Skip to content
September 5, 2013 / minusbar

Book Review: Dead West, by Marquitz, Martin, and Soward

Book Review: “Dead West” by Tim Marquitz, J.M. Martin, Kenny Soward

Marquitz, Martin and Soward, oh my! I’d describe Dead West to be the bastard child of a zombie western and Kill Bill. It’s definitely not the type of prose you stop to admire, but it’s entertaining for when your mind craves mayhem and carnage. Embrace the pulp and this’ll make for a hell of a hoedown!

September, 1868…SOMEWHERE IN THE SIERRA NEVADA, during the expansion of the Central Pacific Railroad, Nina Weaver and her pa, Lincoln, trundle into Coburn Station with a wagonful of goods they’re looking to barter. Of all the rotten luck, their world—and the future of the American West—is forever changed when a sudden swarm of zombies invades town on the hunt for some human-sized vittles.

Let me first start by saying that this is no way a perfect book. There’s too much language, ridiculously long fight seems with literally piles of corpses and a cast of characters with so much grit and grime that you’ll wonder whether dying would be all that bad of a thing for them. There’s a lot to turn you off…   But! If you can get past that, or embrace the lawlessness and language of the old west, you’ll be in for one hell of an adventure.

Where Dead West really shines is in the pacing. Coming in at just under 200 pages, there isn’t much room for slow periods. This story takes off, and fast! An average day turns into a nightmare of decaying flesh and blown out brains in the blink of an eye. Then, once it starts, there’s no slowing down.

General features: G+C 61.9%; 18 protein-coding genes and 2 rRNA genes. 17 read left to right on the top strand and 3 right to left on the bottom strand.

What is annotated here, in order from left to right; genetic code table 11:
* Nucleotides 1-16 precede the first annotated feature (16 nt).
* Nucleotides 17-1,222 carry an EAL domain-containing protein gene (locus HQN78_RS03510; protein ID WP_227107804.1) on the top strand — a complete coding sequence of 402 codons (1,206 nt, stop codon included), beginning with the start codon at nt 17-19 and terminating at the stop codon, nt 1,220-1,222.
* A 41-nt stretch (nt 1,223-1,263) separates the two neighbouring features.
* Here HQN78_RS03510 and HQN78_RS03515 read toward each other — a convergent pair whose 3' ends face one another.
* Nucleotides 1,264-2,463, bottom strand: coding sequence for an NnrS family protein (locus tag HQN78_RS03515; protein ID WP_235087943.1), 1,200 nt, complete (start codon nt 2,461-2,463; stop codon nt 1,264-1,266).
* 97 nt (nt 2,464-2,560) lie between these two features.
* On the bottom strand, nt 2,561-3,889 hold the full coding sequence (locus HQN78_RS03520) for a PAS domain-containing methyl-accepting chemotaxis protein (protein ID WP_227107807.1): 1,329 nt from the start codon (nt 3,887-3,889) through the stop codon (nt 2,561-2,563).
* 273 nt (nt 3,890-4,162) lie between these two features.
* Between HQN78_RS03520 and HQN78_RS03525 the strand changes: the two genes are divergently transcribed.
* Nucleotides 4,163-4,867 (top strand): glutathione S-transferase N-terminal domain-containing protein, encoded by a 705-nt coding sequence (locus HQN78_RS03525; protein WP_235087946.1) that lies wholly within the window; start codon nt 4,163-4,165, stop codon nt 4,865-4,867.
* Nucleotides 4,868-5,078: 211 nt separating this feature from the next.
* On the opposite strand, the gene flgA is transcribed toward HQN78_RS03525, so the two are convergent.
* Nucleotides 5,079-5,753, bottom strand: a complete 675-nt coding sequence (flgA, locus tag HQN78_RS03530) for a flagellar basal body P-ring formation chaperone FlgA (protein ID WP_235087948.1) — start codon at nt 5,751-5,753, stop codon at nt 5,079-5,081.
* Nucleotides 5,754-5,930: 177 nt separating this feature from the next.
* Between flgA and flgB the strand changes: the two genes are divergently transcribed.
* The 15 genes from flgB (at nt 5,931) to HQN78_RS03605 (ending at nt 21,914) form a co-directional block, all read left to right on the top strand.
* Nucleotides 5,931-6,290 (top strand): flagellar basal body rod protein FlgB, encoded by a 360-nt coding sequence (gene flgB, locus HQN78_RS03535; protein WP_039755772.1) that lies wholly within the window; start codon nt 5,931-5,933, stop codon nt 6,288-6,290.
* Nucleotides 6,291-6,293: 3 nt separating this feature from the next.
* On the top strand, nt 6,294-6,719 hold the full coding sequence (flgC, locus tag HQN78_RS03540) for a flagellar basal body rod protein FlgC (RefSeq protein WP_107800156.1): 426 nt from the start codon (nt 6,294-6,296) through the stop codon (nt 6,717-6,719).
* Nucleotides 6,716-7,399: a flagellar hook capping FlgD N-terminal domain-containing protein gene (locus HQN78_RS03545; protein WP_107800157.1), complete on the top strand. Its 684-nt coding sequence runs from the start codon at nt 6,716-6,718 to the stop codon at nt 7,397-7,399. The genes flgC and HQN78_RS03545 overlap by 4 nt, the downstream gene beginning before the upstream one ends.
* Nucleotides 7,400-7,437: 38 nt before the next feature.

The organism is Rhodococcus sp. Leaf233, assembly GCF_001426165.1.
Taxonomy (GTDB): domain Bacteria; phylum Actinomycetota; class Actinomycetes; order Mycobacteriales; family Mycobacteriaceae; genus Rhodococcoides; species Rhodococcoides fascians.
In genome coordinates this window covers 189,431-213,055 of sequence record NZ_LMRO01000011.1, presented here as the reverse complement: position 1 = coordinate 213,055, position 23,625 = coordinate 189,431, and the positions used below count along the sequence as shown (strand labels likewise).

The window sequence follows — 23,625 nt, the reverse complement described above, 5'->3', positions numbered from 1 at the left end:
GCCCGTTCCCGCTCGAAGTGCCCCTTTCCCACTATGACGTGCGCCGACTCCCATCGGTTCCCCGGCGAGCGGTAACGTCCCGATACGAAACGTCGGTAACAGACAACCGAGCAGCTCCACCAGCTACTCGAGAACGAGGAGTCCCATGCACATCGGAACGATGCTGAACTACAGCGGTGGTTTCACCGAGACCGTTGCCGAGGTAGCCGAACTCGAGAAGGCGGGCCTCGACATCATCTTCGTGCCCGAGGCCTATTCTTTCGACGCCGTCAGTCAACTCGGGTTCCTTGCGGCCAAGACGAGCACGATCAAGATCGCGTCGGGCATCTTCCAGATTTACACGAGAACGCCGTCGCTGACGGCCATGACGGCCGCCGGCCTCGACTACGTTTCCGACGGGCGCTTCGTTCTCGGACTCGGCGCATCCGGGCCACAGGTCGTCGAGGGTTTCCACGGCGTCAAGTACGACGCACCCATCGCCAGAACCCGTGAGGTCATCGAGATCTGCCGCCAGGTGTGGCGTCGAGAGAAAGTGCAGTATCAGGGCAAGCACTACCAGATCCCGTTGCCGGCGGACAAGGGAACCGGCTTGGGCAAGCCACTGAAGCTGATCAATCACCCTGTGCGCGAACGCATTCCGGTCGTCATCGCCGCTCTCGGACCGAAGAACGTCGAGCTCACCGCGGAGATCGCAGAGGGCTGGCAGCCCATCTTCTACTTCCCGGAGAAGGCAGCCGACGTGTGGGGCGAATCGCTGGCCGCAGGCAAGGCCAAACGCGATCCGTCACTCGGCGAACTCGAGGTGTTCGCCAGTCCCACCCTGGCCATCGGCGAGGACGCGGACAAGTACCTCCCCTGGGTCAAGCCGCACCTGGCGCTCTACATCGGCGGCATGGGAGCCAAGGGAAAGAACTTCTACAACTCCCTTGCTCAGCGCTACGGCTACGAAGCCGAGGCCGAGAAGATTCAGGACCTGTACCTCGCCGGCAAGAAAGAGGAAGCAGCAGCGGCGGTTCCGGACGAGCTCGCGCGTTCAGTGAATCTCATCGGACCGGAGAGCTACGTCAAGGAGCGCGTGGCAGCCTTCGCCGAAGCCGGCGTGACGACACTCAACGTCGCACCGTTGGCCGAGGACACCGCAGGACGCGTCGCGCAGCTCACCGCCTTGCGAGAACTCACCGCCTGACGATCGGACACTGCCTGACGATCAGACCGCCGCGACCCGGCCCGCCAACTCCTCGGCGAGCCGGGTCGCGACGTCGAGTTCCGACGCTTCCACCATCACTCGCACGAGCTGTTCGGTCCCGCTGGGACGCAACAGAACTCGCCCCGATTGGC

Though the plot is rather straight forward, there is a pretty good cliff hanger at the end. Dead West is all about over the top, good old fashioned fun! I suspect the second book will delve deeper into the dark world the story is set in. Mark this one as a guilty pleasure!

Disclaimer: There is an absurd amount of language and tons of graphic violence. If you’re not a fan of zombie novels, this is definitely not an exception to that rule. It caters to a select audience and delivers on the vulgarity and gore that we have come to know and love.


A Daily Dose of R&R


Leave a Reply

Fill in your details below or click an icon to log in: Logo

You are commenting using your account. Log Out /  Change )

Google+ photo

You are commenting using your Google+ account. Log Out /  Change )

Twitter picture

You are commenting using your Twitter account. Log Out /  Change )

Facebook photo

You are commenting using your Facebook account. Log Out /  Change )


Connecting to %s

%d bloggers like this: